Working your inner and outer thigh muscles, the clamshell exercise forces you to move with control and focus on proper form. Widen your thighs so the band stretches as high as you can before lowering your knee back down.
How to do clamshells: Place a resistance band around your thighs, just above your knees. Lie on your right side on a yoga mat and bend your knees. Rest your head on your right hand or on your right forearm, and place your left hand on your left hip. Working against the band, squeeze your glutes and thigh muscles to press your left thigh out as wide as you can. Pause for a moment at the top and then slowly bring your left thigh back to the starting position. This is one rep. Continue for 10 reps before alternating sides.
Resistance Band Squats
Now that you’ve mastered a bodyweight squat, you can bring up the intensity of this exercise by incorporating a resistance band. As Gozo previously said, think about driving your knees out to avoid them caving in. Remember to engage your core to keep your chest lifted as well.
How to do squats: Place a resistance band around your thighs, just above your knees. Stand with your feet hip-distance apart and extend your arms out in front of you. Tightening your glutes and core, sit into a squat, pushing your butt back and down. Work against the resistance of the band to drive your knees out. Keeping your weight in your heels, firmly press them down on the ground to stand back up. This is one rep.
Resistance Band Leg Lifts
As we mentioned earlier, hip abduction is a great way to target the smaller muscles in your glutes. With these resistance band leg lifts, you’re also actively squeezing your thighs to out to the sides. Want to make sure you’re using the right muscles? Put your hands on your hips to feel the muscles working, Gozo says.
How to do resistance band leg lifts: Place a resistance band around your ankles and stand with your feet hip-distance apart. Tightening your glutes and thighs and balancing your weight on the right leg, lift your left leg out to the side, tightening the band as much as you can without shifting your hips. Moving with control, bring your left foot back to the starting position without letting your foot hit the ground. Continue for 10 reps before switching sides.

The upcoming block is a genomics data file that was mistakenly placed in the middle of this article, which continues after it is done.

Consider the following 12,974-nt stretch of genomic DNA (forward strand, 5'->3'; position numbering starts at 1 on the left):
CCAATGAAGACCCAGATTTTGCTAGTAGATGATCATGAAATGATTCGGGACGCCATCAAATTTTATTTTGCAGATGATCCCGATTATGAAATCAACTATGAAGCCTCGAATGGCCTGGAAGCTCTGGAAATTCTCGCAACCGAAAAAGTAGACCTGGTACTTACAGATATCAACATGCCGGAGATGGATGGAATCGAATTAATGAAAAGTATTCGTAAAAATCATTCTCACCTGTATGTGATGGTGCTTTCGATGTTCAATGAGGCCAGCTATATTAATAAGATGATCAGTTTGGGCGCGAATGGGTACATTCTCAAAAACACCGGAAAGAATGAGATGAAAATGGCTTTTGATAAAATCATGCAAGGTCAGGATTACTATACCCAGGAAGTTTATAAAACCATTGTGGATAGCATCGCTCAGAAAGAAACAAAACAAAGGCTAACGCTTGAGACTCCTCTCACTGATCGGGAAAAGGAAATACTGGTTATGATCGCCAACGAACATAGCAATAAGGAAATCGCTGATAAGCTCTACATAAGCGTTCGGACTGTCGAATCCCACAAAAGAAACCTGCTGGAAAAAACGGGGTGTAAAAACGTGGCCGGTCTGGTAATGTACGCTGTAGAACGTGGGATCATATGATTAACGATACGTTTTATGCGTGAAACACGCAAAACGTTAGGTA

If you’re sick of doing squats, these standing glute kickbacks are a great way to fire up your posterior. Even before you kick your foot behind you, be sure to tighten your glutes and press the opposite foot firmly on the ground to help you balance.
How to do glute kickbacks: Place a resistance band around your ankles and stand with your feet hip-distance apart. Tightening your glutes and tucking your pelvis in, kick your left leg out behind you until the band is tight. Pause at the top before bringing your left foot back to the starting position. Continue for 10 reps before switching sides.
Lateral Band Walk
While it might look simple, your inner and outer thighs will feel the burn with this resistance band exercise. Here, you want to step your feet out and in wide enough so that the band stays taut throughout the entire time.
How to do a lateral band walk: Place a resistance band around your ankles and stand with your feet hip-distance apart with a slight bend in the knees. Engaging your outer thighs and slightly hinging at the hips, step your left foot to the side so your feet are now shoulder-distance apart. Then step your right foot to the left, bringing your feet hip-distance apart and keeping the band tight. Alternate stepping your feet out and in for about 10 reps on each side.
Diagonal Band Walk
Improve your hip mobility by mixing up the directions in your band walks. Just like the exercise above, the key here is to keep the band taut the entire time.
How to do a diagonal band walk: Place a resistance band around your ankles and stand with your feet hip-distance apart with a slight bend in the knees. With a slight hinge at the hips, take a wide step up to the right side with your right foot while keeping the band tight around your ankles, then take a wide step up to the left side with your left foot. Continue for a few reps before reversing your steps to walk yourself back to where you started.